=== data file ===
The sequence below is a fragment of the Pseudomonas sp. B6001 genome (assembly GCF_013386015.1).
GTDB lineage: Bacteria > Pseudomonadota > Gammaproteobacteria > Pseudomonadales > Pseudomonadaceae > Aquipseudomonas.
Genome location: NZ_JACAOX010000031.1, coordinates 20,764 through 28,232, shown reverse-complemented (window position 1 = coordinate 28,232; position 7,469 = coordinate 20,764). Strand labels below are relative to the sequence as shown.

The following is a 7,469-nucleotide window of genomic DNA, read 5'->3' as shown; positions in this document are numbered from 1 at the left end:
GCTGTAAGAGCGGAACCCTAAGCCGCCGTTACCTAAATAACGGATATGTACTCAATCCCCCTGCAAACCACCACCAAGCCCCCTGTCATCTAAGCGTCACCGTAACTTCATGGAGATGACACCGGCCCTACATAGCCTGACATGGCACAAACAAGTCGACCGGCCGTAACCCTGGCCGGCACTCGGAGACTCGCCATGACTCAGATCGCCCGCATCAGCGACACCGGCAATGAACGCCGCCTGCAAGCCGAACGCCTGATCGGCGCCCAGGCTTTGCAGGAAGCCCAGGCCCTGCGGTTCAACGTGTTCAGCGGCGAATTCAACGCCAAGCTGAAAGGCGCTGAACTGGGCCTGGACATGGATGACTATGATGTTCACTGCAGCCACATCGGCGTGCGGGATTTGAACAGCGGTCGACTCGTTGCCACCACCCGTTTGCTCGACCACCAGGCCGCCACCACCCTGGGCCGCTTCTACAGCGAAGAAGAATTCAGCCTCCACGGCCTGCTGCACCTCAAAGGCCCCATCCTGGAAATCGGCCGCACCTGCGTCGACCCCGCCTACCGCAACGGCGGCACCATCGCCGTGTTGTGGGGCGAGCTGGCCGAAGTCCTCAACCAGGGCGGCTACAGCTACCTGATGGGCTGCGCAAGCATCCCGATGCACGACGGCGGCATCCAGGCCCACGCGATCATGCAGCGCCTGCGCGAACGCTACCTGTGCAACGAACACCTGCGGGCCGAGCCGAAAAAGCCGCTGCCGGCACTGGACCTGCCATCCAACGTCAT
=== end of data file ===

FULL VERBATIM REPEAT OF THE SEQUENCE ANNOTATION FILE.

The sequence below is a fragment of the Pseudomonas sp. B6001 genome (assembly GCF_013386015.1).
GTDB lineage: Bacteria > Pseudomonadota > Gammaproteobacteria > Pseudomonadales > Pseudomonadaceae > Aquipseudomonas.
Genome location: NZ_JACAOX010000031.1, coordinates 20,764 through 28,232, shown reverse-complemented (window position 1 = coordinate 28,232; position 7,469 = coordinate 20,764). Strand labels below are relative to the sequence as shown.

The following is a 7,469-nucleotide window of genomic DNA, read 5'->3' as shown; positions in this document are numbered from 1 at the left end:
GCTGTAAGAGCGGAACCCTAAGCCGCCGTTACCTAAATAACGGATATGTACTCAATCCCCCTGCAAACCACCACCAAGCCCCCTGTCATCTAAGCGTCACCGTAACTTCATGGAGATGACACCGGCCCTACATAGCCTGACATGGCACAAACAAGTCGACCGGCCGTAACCCTGGCCGGCACTCGGAGACTCGCCATGACTCAGATCGCCCGCATCAGCGACACCGGCAATGAACGCCGCCTGCAAGCCGAACGCCTGATCGGCGCCCAGGCTTTGCAGGAAGCCCAGGCCCTGCGGTTCAACGTGTTCAGCGGCGAATTCAACGCCAAGCTGAAAGGCGCTGAACTGGGCCTGGACATGGATGACTATGATGTTCACTGCAGCCACATCGGCGTGCGGGATTTGAACAGCGGTCGACTCGTTGCCACCACCCGTTTGCTCGACCACCAGGCCGCCACCACCCTGGGCCGCTTCTACAGCGAAGAAGAATTCAGCCTCCACGGCCTGCTGCACCTCAAAGGCCCCATCCTGGAAATCGGCCGCACCTGCGTCGACCCCGCCTACCGCAACGGCGGCACCATCGCCGTGTTGTGGGGCGAGCTGGCCGAAGTCCTCAACCAGGGCGGCTACAGCTACCTGATGGGCTGCGCAAGCATCCCGATGCACGACGGCGGCATCCAGGCCCACGCGATCATGCAGCGCCTGCGCGAACGCTACCTGTGCAACGAACACCTGCGGGCCGAGCCGAAAAAGCCGCTGCCGGCACTGGACCTGCCATCCAACGTCAT